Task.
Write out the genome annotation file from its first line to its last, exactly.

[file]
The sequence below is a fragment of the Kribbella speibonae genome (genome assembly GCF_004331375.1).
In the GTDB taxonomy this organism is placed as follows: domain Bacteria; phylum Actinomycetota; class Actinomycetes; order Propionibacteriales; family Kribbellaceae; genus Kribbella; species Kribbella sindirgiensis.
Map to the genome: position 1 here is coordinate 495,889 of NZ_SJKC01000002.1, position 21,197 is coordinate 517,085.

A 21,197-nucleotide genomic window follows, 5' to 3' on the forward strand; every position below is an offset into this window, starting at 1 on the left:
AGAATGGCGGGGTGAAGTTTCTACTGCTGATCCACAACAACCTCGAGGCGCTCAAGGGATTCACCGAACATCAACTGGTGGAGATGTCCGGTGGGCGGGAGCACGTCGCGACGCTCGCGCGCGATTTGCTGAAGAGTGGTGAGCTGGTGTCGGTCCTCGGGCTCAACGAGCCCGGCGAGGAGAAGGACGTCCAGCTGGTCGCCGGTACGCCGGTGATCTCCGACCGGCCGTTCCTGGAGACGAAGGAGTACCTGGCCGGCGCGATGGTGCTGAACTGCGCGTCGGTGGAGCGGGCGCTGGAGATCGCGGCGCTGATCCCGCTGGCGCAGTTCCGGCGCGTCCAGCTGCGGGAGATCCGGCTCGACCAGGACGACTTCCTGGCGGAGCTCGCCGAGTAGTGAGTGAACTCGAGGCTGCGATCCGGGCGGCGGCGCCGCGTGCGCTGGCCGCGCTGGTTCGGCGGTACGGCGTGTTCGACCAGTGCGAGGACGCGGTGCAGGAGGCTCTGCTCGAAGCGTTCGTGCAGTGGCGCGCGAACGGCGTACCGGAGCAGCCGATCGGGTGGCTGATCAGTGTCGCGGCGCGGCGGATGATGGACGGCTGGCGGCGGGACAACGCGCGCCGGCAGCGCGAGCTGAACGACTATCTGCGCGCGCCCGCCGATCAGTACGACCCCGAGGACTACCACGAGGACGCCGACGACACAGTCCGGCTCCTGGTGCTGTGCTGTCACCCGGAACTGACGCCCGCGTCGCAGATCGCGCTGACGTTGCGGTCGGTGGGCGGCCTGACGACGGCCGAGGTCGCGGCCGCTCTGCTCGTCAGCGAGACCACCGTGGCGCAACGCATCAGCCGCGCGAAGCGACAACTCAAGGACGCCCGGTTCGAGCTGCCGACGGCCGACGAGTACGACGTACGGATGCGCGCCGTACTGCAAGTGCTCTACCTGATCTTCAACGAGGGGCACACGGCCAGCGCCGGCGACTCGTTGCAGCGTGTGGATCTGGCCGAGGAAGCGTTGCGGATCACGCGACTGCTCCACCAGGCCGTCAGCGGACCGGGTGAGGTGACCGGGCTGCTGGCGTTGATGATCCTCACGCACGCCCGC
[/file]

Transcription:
The sequence below is a fragment of the Kribbella speibonae genome (genome assembly GCF_004331375.1).
In the GTDB taxonomy this organism is placed as follows: domain Bacteria; phylum Actinomycetota; class Actinomycetes; order Propionibacteriales; family Kribbellaceae; genus Kribbella; species Kribbella sindirgiensis.
Map to the genome: position 1 here is coordinate 495,889 of NZ_SJKC01000002.1, position 21,197 is coordinate 517,085.

A 21,197-nucleotide genomic window follows, 5' to 3' on the forward strand; every position below is an offset into this window, starting at 1 on the left:
AGAATGGCGGGGTGAAGTTTCTACTGCTGATCCACAACAACCTCGAGGCGCTCAAGGGATTCACCGAACATCAACTGGTGGAGATGTCCGGTGGGCGGGAGCACGTCGCGACGCTCGCGCGCGATTTGCTGAAGAGTGGTGAGCTGGTGTCGGTCCTCGGGCTCAACGAGCCCGGCGAGGAGAAGGACGTCCAGCTGGTCGCCGGTACGCCGGTGATCTCCGACCGGCCGTTCCTGGAGACGAAGGAGTACCTGGCCGGCGCGATGGTGCTGAACTGCGCGTCGGTGGAGCGGGCGCTGGAGATCGCGGCGCTGATCCCGCTGGCGCAGTTCCGGCGCGTCCAGCTGCGGGAGATCCGGCTCGACCAGGACGACTTCCTGGCGGAGCTCGCCGAGTAGTGAGTGAACTCGAGGCTGCGATCCGGGCGGCGGCGCCGCGTGCGCTGGCCGCGCTGGTTCGGCGGTACGGCGTGTTCGACCAGTGCGAGGACGCGGTGCAGGAGGCTCTGCTCGAAGCGTTCGTGCAGTGGCGCGCGAACGGCGTACCGGAGCAGCCGATCGGGTGGCTGATCAGTGTCGCGGCGCGGCGGATGATGGACGGCTGGCGGCGGGACAACGCGCGCCGGCAGCGCGAGCTGAACGACTATCTGCGCGCGCCCGCCGATCAGTACGACCCCGAGGACTACCACGAGGACGCCGACGACACAGTCCGGCTCCTGGTGCTGTGCTGTCACCCGGAACTGACGCCCGCGTCGCAGATCGCGCTGACGTTGCGGTCGGTGGGCGGCCTGACGACGGCCGAGGTCGCGGCCGCTCTGCTCGTCAGCGAGACCACCGTGGCGCAACGCATCAGCCGCGCGAAGCGACAACTCAAGGACGCCCGGTTCGAGCTGCCGACGGCCGACGAGTACGACGTACGGATGCGCGCCGTACTGCAAGTGCTCTACCTGATCTTCAACGAGGGGCACACGGCCAGCGCCGGCGACTCGTTGCAGCGTGTGGATCTGGCCGAGGAAGCGTTGCGGATCACGCGACTGCTCCACCAGGCCGTCAGCGGACCGGGTGAGGTGACCGGGCTGCTGGCGTTGATGATCCTCACGCACGCCCGC